Some banks, however, offer enhanced liability protection to debit card users, says Bruce McClary, a credit counselor at ClearPoint Credit Counseling Solutions, headquartered in Richmond, Va. For example, a creditor may not hold customers liable for fraudulent charges on their debit card if the dispute is reported within the first two business days. With financial institutions offering competitive features, McClary says consumers should shop before deciding where to open a debit card.
McClary recommends consumers regularly contribute to a savings account so they have an emergency fund in place if their debit card is compromised.
The disadvantages of closing all credit cards. Despite making it easier for some to climb out of debt, there are significant drawbacks to living without a credit card. With fewer avenues to build good credit, consumers may run into trouble when applying for a car loan or a home mortgage.
Woolsey of CreditCards.com says people with little or no credit history look riskier to lenders and may be offered car loans and home mortgages at higher interest rates – or may not qualify at all. "It's almost like having no employment history or having been out of work for a long time," Woolsey says, adding that a lack of credit history impairs your credibility as a trustworthy consumer. Closing a credit card account with no balance won't ding your credit score, but the card history – including any missed payments – will remain on your credit report for about 10 years.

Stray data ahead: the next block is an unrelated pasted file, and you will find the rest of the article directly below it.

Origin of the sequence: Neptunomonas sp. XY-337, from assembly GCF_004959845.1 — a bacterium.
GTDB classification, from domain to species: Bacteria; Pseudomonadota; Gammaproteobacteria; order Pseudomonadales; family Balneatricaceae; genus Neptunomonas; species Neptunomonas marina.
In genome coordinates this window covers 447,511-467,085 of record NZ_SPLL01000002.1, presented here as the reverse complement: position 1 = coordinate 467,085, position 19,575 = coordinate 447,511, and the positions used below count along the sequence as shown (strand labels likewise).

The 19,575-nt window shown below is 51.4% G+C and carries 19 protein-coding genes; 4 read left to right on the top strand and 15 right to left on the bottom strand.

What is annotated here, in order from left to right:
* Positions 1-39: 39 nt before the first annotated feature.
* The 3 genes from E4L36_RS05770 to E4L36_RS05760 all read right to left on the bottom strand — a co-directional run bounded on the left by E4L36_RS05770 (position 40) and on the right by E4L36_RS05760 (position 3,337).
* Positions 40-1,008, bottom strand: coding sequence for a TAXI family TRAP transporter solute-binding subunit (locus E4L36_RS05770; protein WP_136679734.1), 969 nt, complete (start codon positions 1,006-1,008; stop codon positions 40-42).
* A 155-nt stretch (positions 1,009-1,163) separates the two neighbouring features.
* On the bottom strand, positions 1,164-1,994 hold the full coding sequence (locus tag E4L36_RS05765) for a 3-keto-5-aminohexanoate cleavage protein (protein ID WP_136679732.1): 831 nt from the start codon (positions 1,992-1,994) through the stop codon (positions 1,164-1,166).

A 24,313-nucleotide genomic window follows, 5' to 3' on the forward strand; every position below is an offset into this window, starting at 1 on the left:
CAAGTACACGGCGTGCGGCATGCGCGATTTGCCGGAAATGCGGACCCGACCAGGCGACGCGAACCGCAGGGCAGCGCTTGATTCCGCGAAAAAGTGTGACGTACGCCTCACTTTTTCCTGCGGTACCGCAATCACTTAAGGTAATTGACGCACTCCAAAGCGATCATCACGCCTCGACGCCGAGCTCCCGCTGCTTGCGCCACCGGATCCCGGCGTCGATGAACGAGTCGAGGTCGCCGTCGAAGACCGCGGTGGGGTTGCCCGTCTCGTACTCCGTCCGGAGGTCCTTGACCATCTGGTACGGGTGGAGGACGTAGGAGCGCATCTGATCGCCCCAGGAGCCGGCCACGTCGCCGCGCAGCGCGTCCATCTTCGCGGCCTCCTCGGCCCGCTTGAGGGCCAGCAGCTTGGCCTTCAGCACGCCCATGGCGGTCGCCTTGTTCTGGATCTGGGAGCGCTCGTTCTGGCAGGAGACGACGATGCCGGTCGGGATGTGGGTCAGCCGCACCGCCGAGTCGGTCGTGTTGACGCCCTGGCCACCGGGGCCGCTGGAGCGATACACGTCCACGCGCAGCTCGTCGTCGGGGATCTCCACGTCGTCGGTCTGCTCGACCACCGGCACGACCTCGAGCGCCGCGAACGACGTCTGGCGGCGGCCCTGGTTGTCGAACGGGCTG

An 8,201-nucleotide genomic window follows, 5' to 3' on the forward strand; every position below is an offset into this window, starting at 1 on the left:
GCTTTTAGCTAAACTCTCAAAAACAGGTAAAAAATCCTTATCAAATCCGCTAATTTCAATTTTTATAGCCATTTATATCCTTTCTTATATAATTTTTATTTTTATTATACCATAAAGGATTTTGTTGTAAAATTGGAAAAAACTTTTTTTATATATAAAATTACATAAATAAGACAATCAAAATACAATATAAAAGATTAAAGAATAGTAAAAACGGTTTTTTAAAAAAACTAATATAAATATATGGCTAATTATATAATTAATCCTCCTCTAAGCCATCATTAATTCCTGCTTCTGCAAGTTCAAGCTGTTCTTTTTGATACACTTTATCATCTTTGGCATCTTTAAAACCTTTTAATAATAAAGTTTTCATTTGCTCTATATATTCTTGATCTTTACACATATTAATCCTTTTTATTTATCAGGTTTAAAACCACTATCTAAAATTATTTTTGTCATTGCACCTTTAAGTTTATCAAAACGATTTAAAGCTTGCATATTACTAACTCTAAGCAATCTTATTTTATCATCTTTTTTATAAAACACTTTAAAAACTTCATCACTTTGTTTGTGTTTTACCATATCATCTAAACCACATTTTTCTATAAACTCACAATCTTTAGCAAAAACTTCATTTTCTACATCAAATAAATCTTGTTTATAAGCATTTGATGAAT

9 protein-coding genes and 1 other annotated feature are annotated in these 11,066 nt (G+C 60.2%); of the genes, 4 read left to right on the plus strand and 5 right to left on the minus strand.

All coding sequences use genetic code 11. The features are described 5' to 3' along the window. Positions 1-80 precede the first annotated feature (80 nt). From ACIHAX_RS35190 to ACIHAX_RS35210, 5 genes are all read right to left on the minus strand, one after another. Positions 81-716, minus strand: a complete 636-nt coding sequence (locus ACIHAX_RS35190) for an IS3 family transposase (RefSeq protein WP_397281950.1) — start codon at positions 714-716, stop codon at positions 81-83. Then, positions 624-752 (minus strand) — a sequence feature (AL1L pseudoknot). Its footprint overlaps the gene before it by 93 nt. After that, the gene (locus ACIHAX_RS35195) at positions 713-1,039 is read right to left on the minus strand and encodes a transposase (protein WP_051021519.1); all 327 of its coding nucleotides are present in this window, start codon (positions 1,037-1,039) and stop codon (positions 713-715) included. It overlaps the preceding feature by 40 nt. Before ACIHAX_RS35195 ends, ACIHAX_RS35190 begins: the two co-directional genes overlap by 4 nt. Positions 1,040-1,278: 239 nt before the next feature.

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Moreover, those who don't use credit cards are still targeted by identity thieves. Fraudsters can use the consumer's sensitive information to open a credit card in the victim's name, for example, and accumulate debt on the card. Therefore, credit card-free consumers should check their credit report for errors. Americans are entitled to one free credit report a year at AnnualCreditReport.com. "If you take your eyes off your credit report for too long, you could be missing things that are challenging to repair," McClary says.
One woman's transition from credit to debit. JoAnneh Nagler of Burlingame, Calif., says making the transition from credit to debit-only living was challenging, especially since it was hard for her to admit she was in financial trouble. "I was around $80,000 in credit card debt before I woke up," says Nagler, author of "The Debt-Free Spending Plan." Her husband also had difficulty using credit cards responsibly; the couple divorced, partly due to their problems with credit card debt.
"I had fallen on my face so hard, so many times, that when I gave up my credit cards I was scared to do it because I didn't know how I was going to live without them, but there's never a good time to quit," Nagler says. Fourteen years after the divorce, Nagler and her husband remarried. The couple signed a financial agreement – and had it notarized – swearing off all use of credit cards.
Looking back on how she abused credit, Nagler says, "Other people have parents they can go to for large chunks of change, but that wasn't a possibility for me, so I would say I used credit cards as my sugar daddy."
The bottom line. Credit card-free living can have its ups and downs, but it enables many consumers to be more conscious of their spending, put more earnings into savings and stay out of trouble with creditors.